MDs Robert D. Orr and Norman Pang, in a content analysis of oaths administered in U.S. and Canadian medical schools in 1993 written for theJournal of Clinical Ethics, noted in their summary statament that “the oaths used and the content of those oaths have changed with time.”

Orr and Pang surveyed 157 medical schools and found that, although there has been a progressive and marked increase in the percentage of medical schools administering oaths over the past 65 years (98 per cent in 1993 versus 26 per cent in 1928), only one school used the text of the classical Hippocratic Oath, while 68 others reported they used other “versions” of that oath.

Only 43 per cent of medical school oaths bound graduates to be accountable for their actions, 14 per cent included a prohibition against euthanasia, 11 per cent invoked a deity, just eight per cent foreswore abortion, and three per cent forbade sexual contact with patients.

“There has been a steady increase in the percentage of medical graduates who swear an oath during this century. At the same time, there has been a steady decrease in the inclusion of content items found in the classical Hippocratic Oath,” Orr and Pang concluded.

A draft revision to the Hippocratic Oath by the British Medical Association presented to the World Medical Association includes provisions for “an ethical and legal framework” for abortions “where abortion is permitted.” The draft also recognized “the special value of human life” while acknowledging that “the prolongation of human life is not the only aim of health care.”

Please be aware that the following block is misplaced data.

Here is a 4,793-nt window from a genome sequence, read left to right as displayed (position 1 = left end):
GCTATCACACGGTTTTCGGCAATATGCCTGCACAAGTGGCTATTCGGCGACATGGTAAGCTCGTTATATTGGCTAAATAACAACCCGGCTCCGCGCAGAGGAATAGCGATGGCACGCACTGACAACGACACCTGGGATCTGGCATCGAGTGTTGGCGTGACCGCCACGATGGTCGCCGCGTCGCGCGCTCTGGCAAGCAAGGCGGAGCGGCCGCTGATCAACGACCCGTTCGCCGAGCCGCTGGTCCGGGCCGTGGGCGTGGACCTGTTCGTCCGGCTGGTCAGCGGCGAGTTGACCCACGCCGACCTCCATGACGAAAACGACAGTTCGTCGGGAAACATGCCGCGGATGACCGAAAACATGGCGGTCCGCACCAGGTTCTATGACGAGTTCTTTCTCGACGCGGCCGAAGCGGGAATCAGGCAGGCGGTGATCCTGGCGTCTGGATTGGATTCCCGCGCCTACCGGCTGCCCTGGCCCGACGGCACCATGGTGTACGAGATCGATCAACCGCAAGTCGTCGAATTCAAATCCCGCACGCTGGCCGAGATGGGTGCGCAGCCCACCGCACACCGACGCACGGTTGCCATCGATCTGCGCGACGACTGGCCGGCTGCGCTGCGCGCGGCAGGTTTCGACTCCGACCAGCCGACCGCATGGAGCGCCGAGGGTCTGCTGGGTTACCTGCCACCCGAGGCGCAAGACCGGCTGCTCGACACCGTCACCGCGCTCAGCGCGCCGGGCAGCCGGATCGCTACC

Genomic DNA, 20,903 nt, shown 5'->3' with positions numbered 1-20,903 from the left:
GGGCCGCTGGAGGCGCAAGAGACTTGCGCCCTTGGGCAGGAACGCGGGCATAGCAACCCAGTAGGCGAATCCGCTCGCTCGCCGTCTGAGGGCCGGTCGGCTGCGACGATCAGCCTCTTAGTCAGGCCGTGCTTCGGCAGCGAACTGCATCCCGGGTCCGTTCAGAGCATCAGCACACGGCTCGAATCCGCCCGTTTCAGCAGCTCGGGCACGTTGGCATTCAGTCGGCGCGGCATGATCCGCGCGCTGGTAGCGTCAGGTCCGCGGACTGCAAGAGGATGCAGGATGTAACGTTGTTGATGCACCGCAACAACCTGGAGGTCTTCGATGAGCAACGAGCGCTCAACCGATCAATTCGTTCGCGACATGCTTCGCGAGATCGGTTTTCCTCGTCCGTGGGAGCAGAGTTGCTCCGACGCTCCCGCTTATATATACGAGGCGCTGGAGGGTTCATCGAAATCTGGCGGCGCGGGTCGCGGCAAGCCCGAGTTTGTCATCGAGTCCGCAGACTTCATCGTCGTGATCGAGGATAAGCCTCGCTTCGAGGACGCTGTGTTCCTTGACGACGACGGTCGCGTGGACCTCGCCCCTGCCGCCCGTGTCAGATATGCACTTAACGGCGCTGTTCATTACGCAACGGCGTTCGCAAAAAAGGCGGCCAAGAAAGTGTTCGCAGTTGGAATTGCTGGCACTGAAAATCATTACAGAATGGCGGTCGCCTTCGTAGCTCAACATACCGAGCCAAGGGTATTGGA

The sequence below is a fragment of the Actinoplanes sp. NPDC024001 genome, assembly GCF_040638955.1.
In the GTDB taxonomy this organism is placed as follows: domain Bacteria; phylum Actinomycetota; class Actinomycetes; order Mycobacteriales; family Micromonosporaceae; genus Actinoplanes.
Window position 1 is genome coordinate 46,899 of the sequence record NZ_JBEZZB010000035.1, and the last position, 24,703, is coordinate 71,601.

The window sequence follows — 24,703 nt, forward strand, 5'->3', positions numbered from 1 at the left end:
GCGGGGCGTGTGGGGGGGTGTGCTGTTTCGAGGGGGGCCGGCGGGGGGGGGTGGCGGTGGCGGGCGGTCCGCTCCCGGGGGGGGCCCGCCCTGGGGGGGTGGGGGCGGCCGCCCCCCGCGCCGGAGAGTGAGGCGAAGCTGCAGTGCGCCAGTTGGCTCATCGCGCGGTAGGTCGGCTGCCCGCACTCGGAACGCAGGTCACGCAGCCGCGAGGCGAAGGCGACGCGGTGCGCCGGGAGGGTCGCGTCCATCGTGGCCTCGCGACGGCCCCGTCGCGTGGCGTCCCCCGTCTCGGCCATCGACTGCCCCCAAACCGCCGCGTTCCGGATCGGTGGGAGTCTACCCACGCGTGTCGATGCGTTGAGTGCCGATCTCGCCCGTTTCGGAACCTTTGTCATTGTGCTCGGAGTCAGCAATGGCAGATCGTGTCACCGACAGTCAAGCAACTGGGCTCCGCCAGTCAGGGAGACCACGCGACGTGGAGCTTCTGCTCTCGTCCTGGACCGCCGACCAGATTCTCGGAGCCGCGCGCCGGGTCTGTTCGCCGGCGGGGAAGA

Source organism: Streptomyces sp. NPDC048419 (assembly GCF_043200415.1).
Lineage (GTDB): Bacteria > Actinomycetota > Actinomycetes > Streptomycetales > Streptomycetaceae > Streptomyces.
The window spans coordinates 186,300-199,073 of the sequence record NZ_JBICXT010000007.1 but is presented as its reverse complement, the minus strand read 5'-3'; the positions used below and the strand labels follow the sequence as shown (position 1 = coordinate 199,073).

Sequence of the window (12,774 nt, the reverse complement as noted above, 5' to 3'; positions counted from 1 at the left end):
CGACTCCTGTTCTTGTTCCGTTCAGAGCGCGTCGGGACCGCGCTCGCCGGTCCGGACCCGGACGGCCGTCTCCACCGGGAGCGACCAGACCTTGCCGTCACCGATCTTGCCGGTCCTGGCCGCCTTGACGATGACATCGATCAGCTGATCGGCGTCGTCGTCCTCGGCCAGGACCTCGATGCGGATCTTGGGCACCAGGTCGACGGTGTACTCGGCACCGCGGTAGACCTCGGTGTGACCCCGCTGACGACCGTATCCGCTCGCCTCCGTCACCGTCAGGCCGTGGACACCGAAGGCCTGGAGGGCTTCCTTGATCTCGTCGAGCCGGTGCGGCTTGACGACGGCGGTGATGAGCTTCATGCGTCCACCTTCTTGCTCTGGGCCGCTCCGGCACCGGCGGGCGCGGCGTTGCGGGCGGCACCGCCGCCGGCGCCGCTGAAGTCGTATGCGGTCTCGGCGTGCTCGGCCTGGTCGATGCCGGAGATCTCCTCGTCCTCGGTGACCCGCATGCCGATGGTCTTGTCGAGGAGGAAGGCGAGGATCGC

At the same time, the association also paradoxically considered requiring its doctors to agree to oppose policies that breach “internationally accepted standards of human rights.”

Francis J. Milligan, a family physician in New Hampshire who served in the U.S. Army, says that when he graduated from medical school in 1961, it was decided that the taking of the Hippocratic Oath was no longer necessary. “But when my son graduated in 1988, they allowed us to come back to say the oath … When I looked carefully at it, it was not the same oath. They had changed the clause on abortion … They merely said you should follow the law, whatever the law is.”